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Should parents help with children's work?

Many parents want to be involved in helping their children with their schoolwork and homework, because they feel sure that it is important. But is it?

What evidence is there that parents helping children with their school and homework has a positive impact or is it a mistake to get involved and should we leave it to the teachers? After all they are the professionals.

At EBS we have been looking in to this for a number of years and trying to gather the evidence.

From what we have seen, working with your children and discussing their school and homework is important for their success.

Research into the impact of parental involvement on pupil achievement and adjustment by DfES identified that:
  • Parental involvement in the form of ‘at-home’ interest and support is a major force in shaping pupils’ educational outcomes.
  • The most significant factor was ‘home discussion’. The more parents and children talk with each other in the home, the more the pupils achieved in school
  • In the primary age range the impact caused by different levels of parental involvement is much bigger than differences associated with variations in the quality of schools.
  • There is some indication that parental involvement activities and effects diminish as the child gets older but even for school leavers the effects are strong but less so on achievement and more so on staying on rates and pupils’ educational ambitions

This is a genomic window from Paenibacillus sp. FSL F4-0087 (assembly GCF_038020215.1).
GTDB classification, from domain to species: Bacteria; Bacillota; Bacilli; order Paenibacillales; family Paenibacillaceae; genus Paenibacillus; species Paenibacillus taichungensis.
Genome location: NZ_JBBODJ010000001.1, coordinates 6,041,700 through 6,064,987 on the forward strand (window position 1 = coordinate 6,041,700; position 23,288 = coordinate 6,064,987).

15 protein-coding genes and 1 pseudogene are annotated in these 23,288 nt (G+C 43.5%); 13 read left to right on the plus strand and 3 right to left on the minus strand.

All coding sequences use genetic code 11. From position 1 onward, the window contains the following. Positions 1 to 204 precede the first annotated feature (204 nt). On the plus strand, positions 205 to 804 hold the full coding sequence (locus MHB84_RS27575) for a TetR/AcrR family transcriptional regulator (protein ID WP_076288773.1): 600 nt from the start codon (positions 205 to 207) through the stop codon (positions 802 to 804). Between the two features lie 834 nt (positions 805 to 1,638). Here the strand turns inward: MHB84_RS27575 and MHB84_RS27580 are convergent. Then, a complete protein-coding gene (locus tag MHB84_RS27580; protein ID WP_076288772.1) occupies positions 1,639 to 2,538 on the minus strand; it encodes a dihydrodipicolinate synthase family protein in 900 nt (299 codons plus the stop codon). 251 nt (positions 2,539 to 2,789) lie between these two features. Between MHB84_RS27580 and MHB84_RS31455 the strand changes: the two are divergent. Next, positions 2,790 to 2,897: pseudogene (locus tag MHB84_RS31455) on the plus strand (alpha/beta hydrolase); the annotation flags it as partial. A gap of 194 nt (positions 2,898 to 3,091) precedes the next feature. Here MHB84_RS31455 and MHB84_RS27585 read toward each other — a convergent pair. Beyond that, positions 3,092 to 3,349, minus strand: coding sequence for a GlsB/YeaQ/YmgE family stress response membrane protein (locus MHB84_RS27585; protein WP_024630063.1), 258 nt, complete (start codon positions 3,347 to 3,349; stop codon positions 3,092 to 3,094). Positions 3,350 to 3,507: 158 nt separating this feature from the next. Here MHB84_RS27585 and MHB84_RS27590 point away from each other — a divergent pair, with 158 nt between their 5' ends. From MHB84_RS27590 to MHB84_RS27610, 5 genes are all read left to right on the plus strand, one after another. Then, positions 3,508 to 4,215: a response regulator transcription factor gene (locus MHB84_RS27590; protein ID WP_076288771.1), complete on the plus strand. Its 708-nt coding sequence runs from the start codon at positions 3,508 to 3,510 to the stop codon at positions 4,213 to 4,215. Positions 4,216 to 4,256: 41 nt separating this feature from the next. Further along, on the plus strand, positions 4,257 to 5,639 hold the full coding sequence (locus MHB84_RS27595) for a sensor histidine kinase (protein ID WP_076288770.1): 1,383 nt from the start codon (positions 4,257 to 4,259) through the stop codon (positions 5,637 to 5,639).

• Differences between parents in their level of involvement is associated with parental perception of their role and their levels of confidence in fulfilling it. Some parents are put off by feeling put down by schools and teachers

So the answer is a clear "Yes" - it is well worth parents getting involved with their children's school and homework, especially when they are young and it can have a far bigger impact on children's achievements as they go through school than the quality of the school they go to.

With EBS of course you can always call the Freephone Teacher Line yourselves, as well as the children, so that you can make sure you understand what the children are doing and can take an active interest, confident that you will understand it and be able to discuss it with them.